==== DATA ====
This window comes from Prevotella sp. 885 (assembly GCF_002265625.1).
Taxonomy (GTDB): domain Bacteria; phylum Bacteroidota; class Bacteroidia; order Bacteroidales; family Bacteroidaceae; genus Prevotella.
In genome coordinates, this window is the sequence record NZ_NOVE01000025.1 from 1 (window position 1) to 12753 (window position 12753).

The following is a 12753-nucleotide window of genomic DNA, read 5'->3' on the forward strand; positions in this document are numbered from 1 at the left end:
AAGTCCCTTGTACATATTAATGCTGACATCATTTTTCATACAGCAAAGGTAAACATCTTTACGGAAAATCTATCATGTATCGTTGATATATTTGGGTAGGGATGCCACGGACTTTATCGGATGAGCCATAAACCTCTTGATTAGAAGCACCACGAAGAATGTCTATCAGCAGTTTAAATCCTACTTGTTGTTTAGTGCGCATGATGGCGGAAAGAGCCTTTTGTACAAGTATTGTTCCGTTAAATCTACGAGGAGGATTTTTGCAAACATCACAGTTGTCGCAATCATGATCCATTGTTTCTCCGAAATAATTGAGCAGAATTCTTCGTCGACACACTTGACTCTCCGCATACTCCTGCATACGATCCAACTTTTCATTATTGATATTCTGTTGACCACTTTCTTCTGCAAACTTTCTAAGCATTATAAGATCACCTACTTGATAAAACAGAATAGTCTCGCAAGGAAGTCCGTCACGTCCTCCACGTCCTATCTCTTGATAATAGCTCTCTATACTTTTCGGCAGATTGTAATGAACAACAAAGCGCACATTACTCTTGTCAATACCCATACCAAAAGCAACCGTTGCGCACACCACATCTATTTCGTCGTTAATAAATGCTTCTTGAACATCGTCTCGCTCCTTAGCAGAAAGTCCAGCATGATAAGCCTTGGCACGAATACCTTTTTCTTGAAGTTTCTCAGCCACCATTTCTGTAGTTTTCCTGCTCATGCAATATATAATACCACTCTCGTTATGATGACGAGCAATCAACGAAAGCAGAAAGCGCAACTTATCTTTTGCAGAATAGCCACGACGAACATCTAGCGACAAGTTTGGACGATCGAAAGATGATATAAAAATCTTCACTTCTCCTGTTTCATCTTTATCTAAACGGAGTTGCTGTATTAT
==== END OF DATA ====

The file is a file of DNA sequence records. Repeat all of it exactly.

This window comes from Prevotella sp. 885 (assembly GCF_002265625.1).
Taxonomy (GTDB): domain Bacteria; phylum Bacteroidota; class Bacteroidia; order Bacteroidales; family Bacteroidaceae; genus Prevotella.
In genome coordinates, this window is the sequence record NZ_NOVE01000025.1 from 1 (window position 1) to 12753 (window position 12753).

The following is a 12753-nucleotide window of genomic DNA, read 5'->3' on the forward strand; positions in this document are numbered from 1 at the left end:
AAGTCCCTTGTACATATTAATGCTGACATCATTTTTCATACAGCAAAGGTAAACATCTTTACGGAAAATCTATCATGTATCGTTGATATATTTGGGTAGGGATGCCACGGACTTTATCGGATGAGCCATAAACCTCTTGATTAGAAGCACCACGAAGAATGTCTATCAGCAGTTTAAATCCTACTTGTTGTTTAGTGCGCATGATGGCGGAAAGAGCCTTTTGTACAAGTATTGTTCCGTTAAATCTACGAGGAGGATTTTTGCAAACATCACAGTTGTCGCAATCATGATCCATTGTTTCTCCGAAATAATTGAGCAGAATTCTTCGTCGACACACTTGACTCTCCGCATACTCCTGCATACGATCCAACTTTTCATTATTGATATTCTGTTGACCACTTTCTTCTGCAAACTTTCTAAGCATTATAAGATCACCTACTTGATAAAACAGAATAGTCTCGCAAGGAAGTCCGTCACGTCCTCCACGTCCTATCTCTTGATAATAGCTCTCTATACTTTTCGGCAGATTGTAATGAACAACAAAGCGCACATTACTCTTGTCAATACCCATACCAAAAGCAACCGTTGCGCACACCACATCTATTTCGTCGTTAATAAATGCTTCTTGAACATCGTCTCGCTCCTTAGCAGAAAGTCCAGCATGATAAGCCTTGGCACGAATACCTTTTTCTTGAAGTTTCTCAGCCACCATTTCTGTAGTTTTCCTGCTCATGCAATATATAATACCACTCTCGTTATGATGACGAGCAATCAACGAAAGCAGAAAGCGCAACTTATCTTTTGCAGAATAGCCACGACGAACATCTAGCGACAAGTTTGGACGATCGAAAGATGATATAAAAATCTTCACTTCTCCTGTTTCATCTTTATCTAAACGGAGTTGCTGTATTAT